Endpoint Protection: 4 THINGS ANTIVIRUS DOESN’T ADDRESS

 

Organizations are struggling to protect themselves from security breaches. They implement various security tools and solutions to protect their networks, applications, cloud, endpoints, etc.; they make conscious efforts to meet regulatory compliance; their security teams work to comb through endless security alerts; and yet, there has been an increase in successful cyber breaches and data loss.

Why?

The answer lies partially within the fact that threats and threat actors have evolved, while many security solutions have not. Threats have become more sophisticated, automated, low-cost to execute, and occur in various forms, in quantities and at paces faster than organizations are prepared to handle. All of this has happened while many security tools, solutions and platforms have maintained the same practices. Antivirus is a perfect example of this, proving inadequate for protecting systems against security breaches. Below are the four main market challenges that antivirus isn’t addressing and what an effective endpoint security solution should do to address those challenges.

 

1. Cyber breaches are increasing with no end in sight.

In an effort to curb breaches and data loss, organizations deploy a number of security solutions and software agents. Unfortunately, these solutions, and traditional antivirus solutions in particular, struggle, and oftentimes fail, to protect their systems. This is has resulted in an increase in cyber breach frequency, variety and sophistication.

The security industry focuses primarily on improving detection and response time, resulting in only narrowing the window from when an attack occurs to when an attack is detected. This does little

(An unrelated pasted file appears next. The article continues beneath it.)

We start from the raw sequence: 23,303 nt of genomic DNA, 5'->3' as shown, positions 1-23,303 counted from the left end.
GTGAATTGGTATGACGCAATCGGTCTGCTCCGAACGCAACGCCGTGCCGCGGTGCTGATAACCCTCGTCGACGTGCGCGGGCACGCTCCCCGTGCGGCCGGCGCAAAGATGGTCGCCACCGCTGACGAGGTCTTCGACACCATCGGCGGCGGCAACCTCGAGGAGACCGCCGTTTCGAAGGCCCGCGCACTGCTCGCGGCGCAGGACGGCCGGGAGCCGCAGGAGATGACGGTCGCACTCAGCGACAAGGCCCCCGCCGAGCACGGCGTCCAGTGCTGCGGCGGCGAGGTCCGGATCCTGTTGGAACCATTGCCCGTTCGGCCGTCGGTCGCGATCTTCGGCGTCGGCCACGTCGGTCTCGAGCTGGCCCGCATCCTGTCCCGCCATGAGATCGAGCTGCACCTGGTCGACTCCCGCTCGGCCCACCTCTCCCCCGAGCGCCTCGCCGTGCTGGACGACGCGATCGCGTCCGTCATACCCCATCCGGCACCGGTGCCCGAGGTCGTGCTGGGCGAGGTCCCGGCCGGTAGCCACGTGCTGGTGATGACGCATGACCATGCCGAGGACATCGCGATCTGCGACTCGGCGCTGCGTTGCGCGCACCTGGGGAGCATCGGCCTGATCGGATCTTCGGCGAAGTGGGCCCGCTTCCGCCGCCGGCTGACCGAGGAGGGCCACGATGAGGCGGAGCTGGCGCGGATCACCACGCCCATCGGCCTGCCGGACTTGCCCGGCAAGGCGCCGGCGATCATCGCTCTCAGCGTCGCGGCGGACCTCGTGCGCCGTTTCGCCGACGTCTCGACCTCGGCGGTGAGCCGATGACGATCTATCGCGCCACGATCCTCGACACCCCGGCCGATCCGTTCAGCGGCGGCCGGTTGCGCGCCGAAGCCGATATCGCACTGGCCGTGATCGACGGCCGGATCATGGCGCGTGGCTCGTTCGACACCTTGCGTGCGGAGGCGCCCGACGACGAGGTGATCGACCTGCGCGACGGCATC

to address the need for protecting valuable information before an organization suffers a breach. In order to reduce the frequency and impact of cyber breaches, a shift must occur from detecting and responding to incidents, after critical assets have already been compromised, to preventing threats from breaching an organization in the first place.

 

2. Antivirus solutions are no longer effective in preventing successful cyberattacks.

Cyber attackers have taken advantage of the free and low-cost tools available to generate new and unique, encrypted or polymorphic malware that can evade detection by traditional signature-based antivirus. Attacks that leverage unknown and zero-day exploits are able to evade antivirus protections. To protect against techniques that are able to skirt detection by antivirus, an effective endpoint security solution must be able to protect your endpoints from known and unknown malware and exploits at the core of the attack.

 

3. Increasingly mobile users requires organizations to secure endpoints outside the traditional network perimeter.

Organizations are utilizing cloud-based software-as-a-service (SaaS) and storage solutions to connect to internal resources from points around the globe, inside and out of the organization’s network perimeter. These services and solutions sync and distribute files across an organization’s population, improving how it processes and shares data, but also potentially exposing the entire enterprise to malware and exploits. Contributing to this exposure are threats in SaaS applications, such as malware propagation, accidental exposure and malicious data exfiltration.

Cyberattacks target end users and endpoints where the network does not have complete visibility, making employees outside of the organization’s network more likely to encounter malware. To address these threats, endpoint security must protect systems beyond the traditional network perimeter.

 

4. Organizations struggle with patch management and securing EoL software and systems.

Vulnerabilities in applications and systems are expected. The problem is that vulnerabilities exist long before patches are released and the implementation of patches, critical or not, is not guaranteed. Additionally, organizations running legacy systems and software that have reached their end-of-life (EoL) remain vulnerable as security patches are no longer available. This may leave organizations subject to risks that are unknown and difficult to mitigate.

Situations like these present threat actors with an opportunity to use these vulnerabilities and compromise unpatched applications and systems. With the growing number of software vulnerabilities discovered every day, and with exploit kits readily available on the underground market, even the not-so-technical attackers have the ability to launch sophisticated attacks. To secure unpatched or legacy systems and software, an effective security solution must protect against the exploitation of both known and unknown threats.

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